Greene’s field hockey team has won several state titles, all in the Class A or Class B ranks. For those who do not know, the Trojans have been a Class C-sized school for as long as they have had a field hockey program, and for the first time, will compete in sectional play against other Class C schools. Head coach Sue Carlin decided it was best for her team to move back to Class C, that despite a tremendous winning record on the state level against schools significantly larger. “Our enrollment keeps dropping, and we’ll be pretty close to a Class D school in a few years,” Carlin said. “This is a special, talented group of girls, and I felt they deserved a chance to play against schools their own size.”

Lights are coming to Otselic Valley – for one weekend at least. The Vikings are renting lights for next weekend when the varsity and modified will compete in a two-day tournament. OV girls’ soccer coach, Kevin Springer, said this is the first he can ever remember Otselic Valley played any type of a night game — in any outdoors sport. “It’s a big promotional thing and great for the kids,” Springer said. The tournament will also serve as a fundraiser for the OV sports programs as concessions will be available throughout the weekend. Prior to the tournament, community members are invited to participate in a bonfire Thursday evening. “There is going to be a lot of soccer played (here) next weekend,” Springer said, summing up the tournament.

I think everyone is happy the “professional” NFL referees will return to the field this week (assuming all of the I’s are dotted in the tentative labor agreement). As for Monday night’s controversy, I have little new to add to what has already been discussed. Oh, if you’re in the one percentile of sports fans who didn’t hear, the NFL’s replacement officials blew it – big time. It is clear the referees got it wrong, and the NFL front office wrongly backed an egregious mistake. Everyone with an opinion complained ad nauseum about the need to replace the imposters, and it seems those voices were heard. One complaint I heard was to bring back the “real” referees. Let’s get this straight, the replacements in black and white stripes were real referees, not just getting a jump on their planned Halloween costume. They’re like you and me – working a day job, then officiating on the weekends for extra money. The difference is that these guys only had to learn a rulebook that is approximately one-fourth the size of the NFL’s rules and casebook. In 2003, I spent the fall months officiating local football games. My rulebook was probably 60 or 70 pages, and we had weekly meetings during the summer to review the various sections of that book. I have to assume that the NFL’s replacement officials, many of whom were high school officials, were versed in the same book I studied. It takes weeks and months of study to learn high school rules, and even longer to recognize how to correctly implement all of them during actual game action. Even though you might know what a holding call looks like, sifting through the mass of players and recognizing it with little or no time to spare is much more difficult. Compare that to the NFL rulebook. I opened a PDF file of the rulebook, and it was 244 pages. Someone recently told me that the number of words in the NFL rulebook (along with supplements for rules interpretation and implementation) exceeds the number of words in the bible. I can’t confirm that, and I sure as heck am not going to count words. Anyway, it is inconceivable that any replacement referee could ingest up to four times more rules information in a few weeks. And, as I said, to not only know the rules, but have the mental acuity to implement those rules expeditiously. That is why we saw such lengthy delays and endless referee conferences during games. No one person knows everything written in the NFL rulebook, and the substitutes who filled in for several weeks knew far short of everything. With the labor battle over, I almost choked when I saw the final agreed-upon salaries of the NFL officials. Hard for me to garner much sympathy for their plight when the five-year accrued salary for an NFL referee is between $900,000 and $1 million. That’s entertainment!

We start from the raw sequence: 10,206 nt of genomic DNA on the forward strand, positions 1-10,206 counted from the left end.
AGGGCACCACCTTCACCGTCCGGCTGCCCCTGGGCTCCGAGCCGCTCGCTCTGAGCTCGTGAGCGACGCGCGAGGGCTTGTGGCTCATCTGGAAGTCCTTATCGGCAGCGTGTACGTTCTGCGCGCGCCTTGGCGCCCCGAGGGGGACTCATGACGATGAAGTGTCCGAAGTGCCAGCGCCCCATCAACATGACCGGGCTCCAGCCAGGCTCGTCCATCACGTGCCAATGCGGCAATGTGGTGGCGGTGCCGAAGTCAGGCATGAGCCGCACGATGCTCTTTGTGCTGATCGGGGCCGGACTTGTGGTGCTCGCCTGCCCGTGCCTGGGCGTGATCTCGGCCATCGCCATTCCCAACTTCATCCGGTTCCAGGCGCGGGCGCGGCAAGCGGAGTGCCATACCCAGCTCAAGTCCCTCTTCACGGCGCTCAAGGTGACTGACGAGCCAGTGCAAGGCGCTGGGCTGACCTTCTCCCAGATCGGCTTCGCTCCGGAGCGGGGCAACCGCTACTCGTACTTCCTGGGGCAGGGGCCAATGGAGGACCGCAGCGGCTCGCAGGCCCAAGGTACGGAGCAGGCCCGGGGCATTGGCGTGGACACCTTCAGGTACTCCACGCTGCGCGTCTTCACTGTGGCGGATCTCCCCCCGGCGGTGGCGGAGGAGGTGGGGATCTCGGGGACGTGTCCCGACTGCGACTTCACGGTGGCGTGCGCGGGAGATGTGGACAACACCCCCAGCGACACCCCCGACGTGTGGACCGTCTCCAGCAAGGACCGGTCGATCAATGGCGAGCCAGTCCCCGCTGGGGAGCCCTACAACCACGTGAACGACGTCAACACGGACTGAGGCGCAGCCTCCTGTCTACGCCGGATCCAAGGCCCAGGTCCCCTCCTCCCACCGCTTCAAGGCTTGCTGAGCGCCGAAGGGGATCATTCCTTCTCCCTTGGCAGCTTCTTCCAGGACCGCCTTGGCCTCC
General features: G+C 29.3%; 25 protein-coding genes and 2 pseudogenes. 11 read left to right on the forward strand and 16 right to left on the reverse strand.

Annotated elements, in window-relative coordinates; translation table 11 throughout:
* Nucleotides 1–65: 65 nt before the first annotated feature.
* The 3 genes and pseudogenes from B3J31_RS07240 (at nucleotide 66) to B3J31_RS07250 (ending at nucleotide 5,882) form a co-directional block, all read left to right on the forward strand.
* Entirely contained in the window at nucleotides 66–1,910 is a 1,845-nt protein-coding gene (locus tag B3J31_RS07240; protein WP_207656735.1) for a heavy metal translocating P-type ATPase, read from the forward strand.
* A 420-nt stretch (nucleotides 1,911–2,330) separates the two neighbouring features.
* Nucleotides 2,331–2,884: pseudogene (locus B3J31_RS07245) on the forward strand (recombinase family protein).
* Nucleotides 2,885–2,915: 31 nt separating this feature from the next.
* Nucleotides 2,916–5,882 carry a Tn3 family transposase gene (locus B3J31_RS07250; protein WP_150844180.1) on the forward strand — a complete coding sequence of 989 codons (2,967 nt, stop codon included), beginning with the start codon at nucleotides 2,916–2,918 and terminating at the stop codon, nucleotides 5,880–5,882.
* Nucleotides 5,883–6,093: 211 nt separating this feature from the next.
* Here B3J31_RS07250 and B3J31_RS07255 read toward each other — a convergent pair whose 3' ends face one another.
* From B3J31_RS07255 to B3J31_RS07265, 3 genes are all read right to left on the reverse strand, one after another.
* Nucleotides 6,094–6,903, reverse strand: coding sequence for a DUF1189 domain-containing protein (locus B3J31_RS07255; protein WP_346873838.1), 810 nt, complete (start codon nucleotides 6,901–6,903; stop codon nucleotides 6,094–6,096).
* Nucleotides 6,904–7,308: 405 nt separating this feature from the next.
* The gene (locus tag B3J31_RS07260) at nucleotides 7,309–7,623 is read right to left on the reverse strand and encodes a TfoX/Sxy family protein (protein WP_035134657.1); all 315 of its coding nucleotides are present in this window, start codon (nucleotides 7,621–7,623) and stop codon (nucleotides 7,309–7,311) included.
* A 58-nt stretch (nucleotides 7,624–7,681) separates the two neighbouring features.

Follow Patrick Newell on Twitter @evesunpat

Sports Editor’s Playbook, Friday, Sept. 21, 2012

Friday, September 21st, 2012
Patrick Newell

* Today we began our Athlete of the Week series, one we hope to run without interruption during the prime high school sports seasons. It was a bit of a delay this year as we searched for a title sponsor, and we thank Matthews Ford/Planet Preowned for stepping up to support Chenango County Athletes. The first honoree, Jake Mazzarella of Bainbridge-Guilford, is an example of making the most of an opportunity. As detailed in today’s article, Mazzarella was buried on the depth chart on last year’s varsity team. Around the midway point of last season, head coach Tim Mattingly was looking to better complement fullback Billy Holden. More and more, teams were stacking their fronts to slow Holden, who still managed a 1,000-yard season in just eight games. At tailback, Mattingly was looking for a little bit more than what he was getting. He turned to Mazzarella, and it proved a great choice. Since making his first start in the backfield, he has remained a fixture, and has gone one better this year. Instead of acting as the “change-up” to Holden’s “fastball,” Mazzarella is now the number one pitch in the B-G offense. Each week he has improved, and over the past two weeks he has rushed for nearly 500 yards to go with five touchdowns. Usually a head coach is well aware of his top prospects while they are still a year or two away from joining the varsity. As Mattingly admitted, Mazzarella was not immediately on his radar. “To be honest, we didn’t see this coming from Jacob,” Mattingly said in a phone interview earlier this week. “But boy, we’re glad he’s here.” So, too, are the rest of the Bobcats.